The Harvard College Library, Cambridge, Massachusetts

1895 Harvard University Bursar’s Office Freshman Security Receipt issued to R. E. Andrews

Harvard University Bursar’s Office Freshman Security Receipt for library privileges dated September 23, 1895 issued to R. E. Andrews (front)
Harvard University Bursar’s Office Freshman Security Receipt for library privileges dated September 23, 1895 issued to R. E. Andrews (back)

Founded in 1636, Harvard College (now Harvard University) and Harvard College Library is the oldest University and private and academic library in the United States.

Established through personal donations from the University’s namesake, John Harvard, a Puritan minister who bequeathed over 400 religious texts to the College on his death, the Library was initially located at the Old College building.

The Old College. From the Harvard University Archives,
Records of Early Harvard Buildings. No known copyright restrictions.

In 1676, The Library moved to Harvard Hall, where it remained for nearly 100 years until the building and library collection was destroyed by fire in 1764.

The original Harvard Hall destroyed by fire on January 24, 1764. Location of the Harvard College Library from 1676 to 1764. Artist unknown. No known copyright restrictions.
News article detailing the fire of 1764. The Pennsylvania Gazette (Philadelphia, Pennsylvania), February 23, 1764. No known copyright restrictions.

Rebuilt in 1766, the Library reopened with a new inventory of over 15,000 volumes, an inventory primarily donated by Thomas Hollis of England and books that were re-collected from students after the fire. Harvard Library’s online catalog system, HOLLIS (Harvard On-Line Library Information System), is thus named in his honor. Through a generous endowment provided by Hollis upon his death in 1774, the Library was able to continue purchasing books for the library, thus maintaining its position as the most extensive library in the United States. 

Harvard Hall, rebuilt in 1766. Location of the Harvard College Library from 1766 to 1841.
Pre-1925 public domain postcard.

Due to this continued growth, the Library moved once again in 1841 to Gore Hall. By 1912, Gore Hall was no longer suitable to hold the ever-growing collection, so the Library was disbursed into smaller specialty libraries.  

Gore Hall. Location of the Harvard College Library from 1841 to 1912.
Pre-1925 public domain postcard.

Libraries of the Harvard Library System

 • Andover-Harvard Theological Library (1911)

 • Arnold Arboretum Horticultural Library (1903)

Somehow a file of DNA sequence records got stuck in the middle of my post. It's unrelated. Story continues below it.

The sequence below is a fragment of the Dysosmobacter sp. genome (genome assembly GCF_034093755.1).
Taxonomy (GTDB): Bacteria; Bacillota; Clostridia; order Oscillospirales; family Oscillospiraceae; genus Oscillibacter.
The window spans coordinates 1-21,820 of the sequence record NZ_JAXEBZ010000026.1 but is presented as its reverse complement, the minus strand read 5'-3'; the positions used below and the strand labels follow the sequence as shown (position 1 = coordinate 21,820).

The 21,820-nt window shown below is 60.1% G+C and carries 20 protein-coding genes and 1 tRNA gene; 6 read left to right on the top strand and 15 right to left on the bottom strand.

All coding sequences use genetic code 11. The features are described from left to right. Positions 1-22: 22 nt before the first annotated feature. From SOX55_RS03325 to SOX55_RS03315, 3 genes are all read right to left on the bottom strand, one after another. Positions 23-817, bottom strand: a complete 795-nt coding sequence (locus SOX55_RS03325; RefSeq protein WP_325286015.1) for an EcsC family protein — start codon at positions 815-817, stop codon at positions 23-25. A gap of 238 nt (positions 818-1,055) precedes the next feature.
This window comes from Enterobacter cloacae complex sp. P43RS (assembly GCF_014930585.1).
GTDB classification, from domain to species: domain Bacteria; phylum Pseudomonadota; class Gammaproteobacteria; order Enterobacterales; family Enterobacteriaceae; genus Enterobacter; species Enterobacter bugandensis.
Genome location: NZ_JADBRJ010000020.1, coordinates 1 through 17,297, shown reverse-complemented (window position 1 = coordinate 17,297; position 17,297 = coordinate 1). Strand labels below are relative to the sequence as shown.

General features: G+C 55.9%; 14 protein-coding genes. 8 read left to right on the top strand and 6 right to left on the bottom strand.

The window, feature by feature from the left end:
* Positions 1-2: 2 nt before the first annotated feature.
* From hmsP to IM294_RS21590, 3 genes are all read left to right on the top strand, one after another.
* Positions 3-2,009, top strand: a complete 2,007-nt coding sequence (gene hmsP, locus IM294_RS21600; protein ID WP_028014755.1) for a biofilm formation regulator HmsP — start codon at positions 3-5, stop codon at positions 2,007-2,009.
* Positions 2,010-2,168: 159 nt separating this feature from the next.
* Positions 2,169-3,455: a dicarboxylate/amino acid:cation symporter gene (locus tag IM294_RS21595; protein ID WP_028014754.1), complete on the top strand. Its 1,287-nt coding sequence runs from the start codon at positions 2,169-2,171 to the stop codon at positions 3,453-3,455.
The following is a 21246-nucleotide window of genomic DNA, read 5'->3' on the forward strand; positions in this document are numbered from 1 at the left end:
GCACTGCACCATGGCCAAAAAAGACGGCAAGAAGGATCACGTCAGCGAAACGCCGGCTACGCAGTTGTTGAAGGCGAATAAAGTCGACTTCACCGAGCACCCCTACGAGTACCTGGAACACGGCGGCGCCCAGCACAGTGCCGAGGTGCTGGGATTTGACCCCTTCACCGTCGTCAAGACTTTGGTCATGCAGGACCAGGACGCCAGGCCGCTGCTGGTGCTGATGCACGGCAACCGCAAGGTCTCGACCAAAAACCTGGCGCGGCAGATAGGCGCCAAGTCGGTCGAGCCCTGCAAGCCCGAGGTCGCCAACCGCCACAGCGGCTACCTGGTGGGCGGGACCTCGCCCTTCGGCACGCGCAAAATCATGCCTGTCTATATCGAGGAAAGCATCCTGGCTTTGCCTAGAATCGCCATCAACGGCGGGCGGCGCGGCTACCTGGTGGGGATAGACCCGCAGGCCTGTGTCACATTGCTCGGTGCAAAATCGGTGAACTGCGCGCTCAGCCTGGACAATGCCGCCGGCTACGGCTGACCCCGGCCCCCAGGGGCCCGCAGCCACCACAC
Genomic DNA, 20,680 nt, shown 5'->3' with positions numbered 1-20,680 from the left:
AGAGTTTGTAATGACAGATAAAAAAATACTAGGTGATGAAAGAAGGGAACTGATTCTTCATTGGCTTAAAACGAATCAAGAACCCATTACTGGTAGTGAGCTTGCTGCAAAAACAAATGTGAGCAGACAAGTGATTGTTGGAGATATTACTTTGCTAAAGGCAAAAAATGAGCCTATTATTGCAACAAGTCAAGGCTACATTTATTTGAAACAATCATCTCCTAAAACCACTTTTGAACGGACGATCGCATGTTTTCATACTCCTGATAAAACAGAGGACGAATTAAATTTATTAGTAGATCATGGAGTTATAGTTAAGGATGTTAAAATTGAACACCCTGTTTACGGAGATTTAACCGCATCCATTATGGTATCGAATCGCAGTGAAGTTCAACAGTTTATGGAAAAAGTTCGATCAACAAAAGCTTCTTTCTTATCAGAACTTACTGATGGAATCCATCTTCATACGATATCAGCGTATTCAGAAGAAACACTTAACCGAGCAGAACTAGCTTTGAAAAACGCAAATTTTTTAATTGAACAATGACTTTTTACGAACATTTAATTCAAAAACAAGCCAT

• George F. Baker Library (1927)

 • Biblioteca Berenson (Florence, Italy) (1961)

 • Botany Libraries

 • Godfrey Lowell Cabot Science Library (1973)

 • Francis A. Countway Library (1958)

 • Dumbarton Oaks Research Library (Washington, DC) (1940)

 • Ernst Mayr Library of the Museum of Comparative Zoology (1861)

 • Fine Arts Library (1895)

 • H.C. Fung Library (2005)

 • Monroe C. Gutman Library (1972)

 • Harvard Film Archive (1979)

 • Harvard Kennedy School Library and Knowledge Services (formerly the Harvard Graduate School of Public Administration) (1936)

 • Harvard Law School Library (1817)

 • Harvard University Archives (1851)

 • Harvard-Yenching Library (1928)

 • Arthur A. Houghton Library (1942)

 • Thomas W. Lamont Library (1949)

 • Eda Kuhn Loeb Music Library (1976)

 • Frances Loeb Design Library (1969)

 • Robbins Library of Philosophy (1905)

 • Arthur and Elizabeth Schlesinger Library on the History of Women in America at Radcliffe (1943)

 • Alfred Marston Tozzer Library (1866)

 • Harry Elkins Widener Library (1915)

 • John G. Wolbach Library (1934)

At 15 million volumes, The Harvard College Library continues to hold one of the largest collections in the United States, surpassed only by the Library of Congress. 

Robert Eaton Andrews

Robert Eaton Andrews was born in Cambridge, Massachusetts, on May 4, 1878.  He earned his B.A. from Harvard University in 1899, and his M.D. from Harvard University Medical School in 1903. He was a resident of Springfield, Massachusetts, until his death in 1963.  

Charles F. Mason

Charles F. Mason (1860-1947), graduated from Harvard in 1882 and subsequently served as the Bursar of the University for 34 years from 1887-1921. 

School of Oriental Studies Library, London, England

Post-1945 Card of Admission, School of Oriental Studies Library

School of Oriental Studies Library, Post-1945 Card of Admission (front)
School of Oriental Studies Library, Post-1945 Card of Admission (back)

The School of Oriental Studies

Opened in 1916, The School of Oriental Studies, part of the University of London in London, England, was originally housed in the former London Institution buildings at Finsbury Circus.  In the mid-1930s, the School of Oriental Studies moved to Bloomsbury and subsequently, the buildings of the London Institution were abandoned and then demolished.